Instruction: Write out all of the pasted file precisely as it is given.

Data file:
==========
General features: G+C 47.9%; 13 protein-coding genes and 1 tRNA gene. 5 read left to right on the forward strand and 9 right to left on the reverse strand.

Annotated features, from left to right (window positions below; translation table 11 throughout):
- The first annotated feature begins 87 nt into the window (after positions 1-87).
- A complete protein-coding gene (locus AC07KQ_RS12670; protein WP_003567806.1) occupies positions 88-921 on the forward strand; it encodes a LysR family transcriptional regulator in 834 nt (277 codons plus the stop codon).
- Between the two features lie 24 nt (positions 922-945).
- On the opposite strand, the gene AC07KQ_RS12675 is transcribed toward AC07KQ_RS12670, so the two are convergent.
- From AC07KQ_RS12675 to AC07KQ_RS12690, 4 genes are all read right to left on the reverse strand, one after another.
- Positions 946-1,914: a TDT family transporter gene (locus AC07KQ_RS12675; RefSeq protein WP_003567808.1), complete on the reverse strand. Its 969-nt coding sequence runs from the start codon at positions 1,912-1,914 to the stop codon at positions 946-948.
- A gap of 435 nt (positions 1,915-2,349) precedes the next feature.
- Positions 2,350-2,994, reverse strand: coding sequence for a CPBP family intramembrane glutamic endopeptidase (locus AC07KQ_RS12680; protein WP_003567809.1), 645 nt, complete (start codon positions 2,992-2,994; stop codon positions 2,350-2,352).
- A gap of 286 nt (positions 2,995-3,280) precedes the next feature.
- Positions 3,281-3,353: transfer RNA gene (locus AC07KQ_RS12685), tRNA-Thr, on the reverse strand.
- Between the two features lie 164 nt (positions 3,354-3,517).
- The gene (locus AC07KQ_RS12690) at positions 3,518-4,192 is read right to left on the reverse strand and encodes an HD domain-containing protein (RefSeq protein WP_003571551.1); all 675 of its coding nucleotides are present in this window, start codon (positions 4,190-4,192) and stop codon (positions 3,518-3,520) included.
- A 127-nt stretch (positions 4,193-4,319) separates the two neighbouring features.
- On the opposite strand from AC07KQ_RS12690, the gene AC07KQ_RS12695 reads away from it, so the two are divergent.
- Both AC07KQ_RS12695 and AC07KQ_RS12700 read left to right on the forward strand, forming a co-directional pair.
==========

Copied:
General features: G+C 47.9%; 13 protein-coding genes and 1 tRNA gene. 5 read left to right on the forward strand and 9 right to left on the reverse strand.

Annotated features, from left to right (window positions below; translation table 11 throughout):
- The first annotated feature begins 87 nt into the window (after positions 1-87).
- A complete protein-coding gene (locus AC07KQ_RS12670; protein WP_003567806.1) occupies positions 88-921 on the forward strand; it encodes a LysR family transcriptional regulator in 834 nt (277 codons plus the stop codon).
- Between the two features lie 24 nt (positions 922-945).
- On the opposite strand, the gene AC07KQ_RS12675 is transcribed toward AC07KQ_RS12670, so the two are convergent.
- From AC07KQ_RS12675 to AC07KQ_RS12690, 4 genes are all read right to left on the reverse strand, one after another.
- Positions 946-1,914: a TDT family transporter gene (locus AC07KQ_RS12675; RefSeq protein WP_003567808.1), complete on the reverse strand. Its 969-nt coding sequence runs from the start codon at positions 1,912-1,914 to the stop codon at positions 946-948.
- A gap of 435 nt (positions 1,915-2,349) precedes the next feature.
- Positions 2,350-2,994, reverse strand: coding sequence for a CPBP family intramembrane glutamic endopeptidase (locus AC07KQ_RS12680; protein WP_003567809.1), 645 nt, complete (start codon positions 2,992-2,994; stop codon positions 2,350-2,352).
- A gap of 286 nt (positions 2,995-3,280) precedes the next feature.
- Positions 3,281-3,353: transfer RNA gene (locus AC07KQ_RS12685), tRNA-Thr, on the reverse strand.
- Between the two features lie 164 nt (positions 3,354-3,517).
- The gene (locus AC07KQ_RS12690) at positions 3,518-4,192 is read right to left on the reverse strand and encodes an HD domain-containing protein (RefSeq protein WP_003571551.1); all 675 of its coding nucleotides are present in this window, start codon (positions 4,190-4,192) and stop codon (positions 3,518-3,520) included.
- A 127-nt stretch (positions 4,193-4,319) separates the two neighbouring features.
- On the opposite strand from AC07KQ_RS12690, the gene AC07KQ_RS12695 reads away from it, so the two are divergent.
- Both AC07KQ_RS12695 and AC07KQ_RS12700 read left to right on the forward strand, forming a co-directional pair.